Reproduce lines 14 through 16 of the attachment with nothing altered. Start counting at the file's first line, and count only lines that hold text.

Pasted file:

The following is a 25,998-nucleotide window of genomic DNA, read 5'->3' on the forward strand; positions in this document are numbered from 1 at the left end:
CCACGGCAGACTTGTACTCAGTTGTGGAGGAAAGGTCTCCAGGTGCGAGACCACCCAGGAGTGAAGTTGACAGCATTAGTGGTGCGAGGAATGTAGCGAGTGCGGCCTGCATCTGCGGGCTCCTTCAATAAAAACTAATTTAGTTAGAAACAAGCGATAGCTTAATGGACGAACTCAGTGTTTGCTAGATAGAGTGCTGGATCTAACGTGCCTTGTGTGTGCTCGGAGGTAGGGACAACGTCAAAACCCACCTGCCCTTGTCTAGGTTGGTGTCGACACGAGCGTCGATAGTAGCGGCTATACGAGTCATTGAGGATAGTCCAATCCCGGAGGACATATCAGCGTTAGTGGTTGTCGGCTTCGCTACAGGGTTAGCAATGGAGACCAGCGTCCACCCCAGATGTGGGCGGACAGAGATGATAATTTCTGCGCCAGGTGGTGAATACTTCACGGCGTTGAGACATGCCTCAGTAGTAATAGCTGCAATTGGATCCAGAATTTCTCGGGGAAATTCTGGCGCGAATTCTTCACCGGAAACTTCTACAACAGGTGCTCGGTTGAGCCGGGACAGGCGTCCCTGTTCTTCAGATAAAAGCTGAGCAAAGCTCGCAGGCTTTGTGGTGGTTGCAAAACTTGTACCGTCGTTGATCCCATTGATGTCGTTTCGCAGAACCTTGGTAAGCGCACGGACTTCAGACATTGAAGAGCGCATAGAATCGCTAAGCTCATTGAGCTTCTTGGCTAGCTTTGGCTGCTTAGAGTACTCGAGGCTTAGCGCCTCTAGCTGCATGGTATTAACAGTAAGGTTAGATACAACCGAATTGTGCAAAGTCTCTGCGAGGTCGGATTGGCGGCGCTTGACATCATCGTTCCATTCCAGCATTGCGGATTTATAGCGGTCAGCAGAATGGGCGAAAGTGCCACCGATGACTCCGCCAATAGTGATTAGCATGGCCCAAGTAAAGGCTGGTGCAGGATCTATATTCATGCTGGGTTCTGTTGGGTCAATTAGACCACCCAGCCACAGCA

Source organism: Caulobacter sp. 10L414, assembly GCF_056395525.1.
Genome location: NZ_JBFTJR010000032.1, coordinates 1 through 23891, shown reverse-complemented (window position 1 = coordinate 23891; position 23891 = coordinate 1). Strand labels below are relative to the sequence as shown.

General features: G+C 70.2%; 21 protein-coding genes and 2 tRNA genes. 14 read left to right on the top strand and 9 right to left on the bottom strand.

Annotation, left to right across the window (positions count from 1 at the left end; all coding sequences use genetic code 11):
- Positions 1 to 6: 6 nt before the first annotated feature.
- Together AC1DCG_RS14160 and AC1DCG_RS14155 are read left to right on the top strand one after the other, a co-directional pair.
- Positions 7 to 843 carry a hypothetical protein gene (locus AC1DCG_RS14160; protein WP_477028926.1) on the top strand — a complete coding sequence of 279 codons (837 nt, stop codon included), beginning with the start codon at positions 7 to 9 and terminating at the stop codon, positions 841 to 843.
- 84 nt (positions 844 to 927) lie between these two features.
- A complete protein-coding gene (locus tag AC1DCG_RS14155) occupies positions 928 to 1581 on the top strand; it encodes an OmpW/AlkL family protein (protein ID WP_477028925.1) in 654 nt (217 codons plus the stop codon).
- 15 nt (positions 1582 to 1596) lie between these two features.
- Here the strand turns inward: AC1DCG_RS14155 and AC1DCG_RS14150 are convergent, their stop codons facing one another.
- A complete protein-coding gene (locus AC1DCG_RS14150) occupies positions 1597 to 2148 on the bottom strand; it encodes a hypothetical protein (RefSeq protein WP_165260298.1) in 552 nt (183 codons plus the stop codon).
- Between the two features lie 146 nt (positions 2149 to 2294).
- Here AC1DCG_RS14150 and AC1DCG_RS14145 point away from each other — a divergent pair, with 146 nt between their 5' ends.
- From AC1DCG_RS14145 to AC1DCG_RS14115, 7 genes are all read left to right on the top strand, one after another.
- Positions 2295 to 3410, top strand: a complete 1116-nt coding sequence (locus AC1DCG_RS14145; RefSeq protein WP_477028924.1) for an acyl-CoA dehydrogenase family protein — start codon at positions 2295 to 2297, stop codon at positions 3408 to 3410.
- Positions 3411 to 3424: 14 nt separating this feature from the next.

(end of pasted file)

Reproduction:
- A complete protein-coding gene (locus AC1DCG_RS14150) occupies positions 1597 to 2148 on the bottom strand; it encodes a hypothetical protein (RefSeq protein WP_165260298.1) in 552 nt (183 codons plus the stop codon).
- Between the two features lie 146 nt (positions 2149 to 2294).
- Here AC1DCG_RS14150 and AC1DCG_RS14145 point away from each other — a divergent pair, with 146 nt between their 5' ends.